There has been much discussion about how to engage the 21st century Jewish learner and family. Today, many have come to realize that we can no longer use traditional teaching methods in traditional classroom settings. They understand that change is necessary because our definition of meaningful learning and how to achieve that has changed, the way people learn and gather information has changed, and because the way families express and live their Judaism has changed. So yes, things need to change. During this session we will delve a bit deeper into the why, how, and challenges of change.

Nancy Parkes served as the Director of Congregational Learning at Temple Israel Center for the past six years, and was part of the visionary process of Shorashim, TIC’s K-6 educational program and their high school program, Havurat Torah. Nancy is an advocate for Jewish education in the synagogue setting, and is currently in the Executive Doctoral program at JTS.

The Invention of Jewish Childhood with Naomi Seidman

The French historian of childhood, Philllipe Aries, famously suggested in 1960 that childhood and (even more so) adolescence were a modern invention in their basic contours and underlying assumptions. Jewish childhood, of course, is also a social construction, differing in different eras and contexts. This lecture will explore one dimension of this phenomenon, the invention of Jewish adolescence as a distinct life stage in the early twentieth century, with new patterns of secularization, marriage practices, education, and employment. We will focus on the work of Max Weinreich, who spent a decade researching Polish Jewish teenagers through the YIVO Youth Research Program, a program that relied heavily on hundreds of youth autobiographies collected through contests for that purpose.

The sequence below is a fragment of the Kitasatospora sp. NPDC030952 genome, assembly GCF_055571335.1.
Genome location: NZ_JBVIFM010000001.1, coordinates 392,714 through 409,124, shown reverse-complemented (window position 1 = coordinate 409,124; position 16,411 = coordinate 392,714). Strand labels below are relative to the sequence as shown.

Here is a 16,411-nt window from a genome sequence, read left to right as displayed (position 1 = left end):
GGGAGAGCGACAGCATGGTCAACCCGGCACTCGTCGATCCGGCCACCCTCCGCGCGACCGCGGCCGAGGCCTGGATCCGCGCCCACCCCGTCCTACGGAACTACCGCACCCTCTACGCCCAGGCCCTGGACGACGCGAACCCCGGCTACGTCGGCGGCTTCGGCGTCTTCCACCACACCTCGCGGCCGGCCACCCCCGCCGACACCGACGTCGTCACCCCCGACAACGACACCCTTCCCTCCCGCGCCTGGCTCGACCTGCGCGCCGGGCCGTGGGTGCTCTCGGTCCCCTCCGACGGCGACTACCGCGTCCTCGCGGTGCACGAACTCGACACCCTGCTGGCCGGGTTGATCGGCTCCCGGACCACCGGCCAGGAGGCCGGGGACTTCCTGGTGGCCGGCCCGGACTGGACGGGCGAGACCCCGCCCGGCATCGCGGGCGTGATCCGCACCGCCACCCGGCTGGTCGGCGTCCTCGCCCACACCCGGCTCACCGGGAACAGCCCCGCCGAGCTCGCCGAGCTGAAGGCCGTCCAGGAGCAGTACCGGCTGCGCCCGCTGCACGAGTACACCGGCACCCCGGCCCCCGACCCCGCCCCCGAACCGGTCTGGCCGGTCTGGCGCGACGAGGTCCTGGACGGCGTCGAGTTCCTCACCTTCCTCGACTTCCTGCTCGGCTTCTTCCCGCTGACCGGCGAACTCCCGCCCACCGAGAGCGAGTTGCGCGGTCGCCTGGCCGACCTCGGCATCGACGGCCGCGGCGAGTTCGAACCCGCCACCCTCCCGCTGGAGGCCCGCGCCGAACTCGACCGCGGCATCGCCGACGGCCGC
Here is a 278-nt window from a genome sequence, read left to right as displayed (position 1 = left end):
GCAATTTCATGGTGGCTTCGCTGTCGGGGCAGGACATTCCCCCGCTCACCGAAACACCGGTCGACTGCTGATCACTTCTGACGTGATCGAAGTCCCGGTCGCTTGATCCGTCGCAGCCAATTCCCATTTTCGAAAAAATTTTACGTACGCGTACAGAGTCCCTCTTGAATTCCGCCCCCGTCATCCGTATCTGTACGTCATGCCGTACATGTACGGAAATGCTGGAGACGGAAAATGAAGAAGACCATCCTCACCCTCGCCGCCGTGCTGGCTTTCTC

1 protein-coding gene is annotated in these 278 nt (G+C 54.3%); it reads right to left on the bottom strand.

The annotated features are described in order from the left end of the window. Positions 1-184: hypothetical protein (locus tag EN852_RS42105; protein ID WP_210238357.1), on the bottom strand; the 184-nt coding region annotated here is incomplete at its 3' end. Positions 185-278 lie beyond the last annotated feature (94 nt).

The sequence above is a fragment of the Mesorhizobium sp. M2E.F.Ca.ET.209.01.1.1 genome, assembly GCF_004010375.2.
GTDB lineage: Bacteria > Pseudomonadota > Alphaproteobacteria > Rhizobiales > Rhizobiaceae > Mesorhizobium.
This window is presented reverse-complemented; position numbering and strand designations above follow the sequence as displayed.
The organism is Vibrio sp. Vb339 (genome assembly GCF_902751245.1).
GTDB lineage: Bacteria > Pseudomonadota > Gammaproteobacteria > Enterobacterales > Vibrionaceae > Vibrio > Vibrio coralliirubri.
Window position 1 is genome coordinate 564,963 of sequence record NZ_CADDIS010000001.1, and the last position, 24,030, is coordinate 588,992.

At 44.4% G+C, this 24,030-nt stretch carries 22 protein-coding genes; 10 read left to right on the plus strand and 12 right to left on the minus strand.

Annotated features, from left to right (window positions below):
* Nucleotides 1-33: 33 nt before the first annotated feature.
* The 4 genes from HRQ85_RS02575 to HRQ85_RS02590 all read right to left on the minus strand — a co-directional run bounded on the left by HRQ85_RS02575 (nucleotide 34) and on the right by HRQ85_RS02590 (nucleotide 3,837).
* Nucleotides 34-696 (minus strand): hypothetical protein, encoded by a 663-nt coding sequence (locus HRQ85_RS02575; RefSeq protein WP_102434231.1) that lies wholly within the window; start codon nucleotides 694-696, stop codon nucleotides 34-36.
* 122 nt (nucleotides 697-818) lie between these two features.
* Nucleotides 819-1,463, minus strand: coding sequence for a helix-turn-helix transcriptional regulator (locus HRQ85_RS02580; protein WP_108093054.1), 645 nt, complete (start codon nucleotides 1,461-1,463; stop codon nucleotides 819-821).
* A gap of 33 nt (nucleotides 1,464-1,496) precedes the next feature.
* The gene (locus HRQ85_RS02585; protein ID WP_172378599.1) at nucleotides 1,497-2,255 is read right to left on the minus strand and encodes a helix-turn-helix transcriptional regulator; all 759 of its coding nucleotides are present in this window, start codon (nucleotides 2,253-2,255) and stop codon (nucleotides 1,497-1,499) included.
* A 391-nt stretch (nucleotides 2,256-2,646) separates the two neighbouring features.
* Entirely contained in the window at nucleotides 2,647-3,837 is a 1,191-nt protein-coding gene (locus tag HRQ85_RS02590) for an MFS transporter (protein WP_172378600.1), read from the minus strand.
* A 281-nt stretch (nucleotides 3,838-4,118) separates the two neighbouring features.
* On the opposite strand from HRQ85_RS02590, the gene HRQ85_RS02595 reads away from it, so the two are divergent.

Naomi Sheindel Seidman has been Koret Professor of Jewish culture at the Graduate Theological Union since 1995 when she received her PhD from UC Berkeley. Her scholarship focuses on contemporary Jewish thought, gender and sexuality, and modern Jewish literature and literary theory. She is the author of Faithful Renderings: Jewish-Christian Difference and the Politics of Translation (2006) and A Marriage Made in Heaven: The Sexual Politics of Hebrew and Yiddish (1997).

Hands, Hearts, Minds and Souls – An All-School Shavu’ot Program with Rain Zohav

As you move through a choice of stations, you will be engaged in experiencing the idea of “Matan Torah,” the giving of Torah at Shavu’ot, as well as experiencing Shavu’ot as one of the pilgrimage festivals of ancient Israel. This workshop is designed for education directors and teachers of grades K-8. Stations include experiences with hands-on tzedakah projects, age-appropriate art projects, in-depth discussion, text study focused on the Ten Commandments, stories, customs from around the world, and more! You will come away with many ideas for your individual classroom, and learn how to organize an all-school event.

Rabbi Rain Zohav has twenty years of experience directing a variety of religious schools, creating curriculum and programming, plus ten years of experience teaching in religious schools. She is Co-Director of Educating for Spirituality, a training program for religious educators of all faiths to deepen the spiritual content of their teaching. She was ordained as a Rabbi in 2015 by ALEPH: Alliance for Jewish Renewal. She currently serves Rabbi to the Interfaith Families Project of Greater Washington DC,

Your Lay Leaders and Stakeholders to Become Your Champions with JoHanna Potts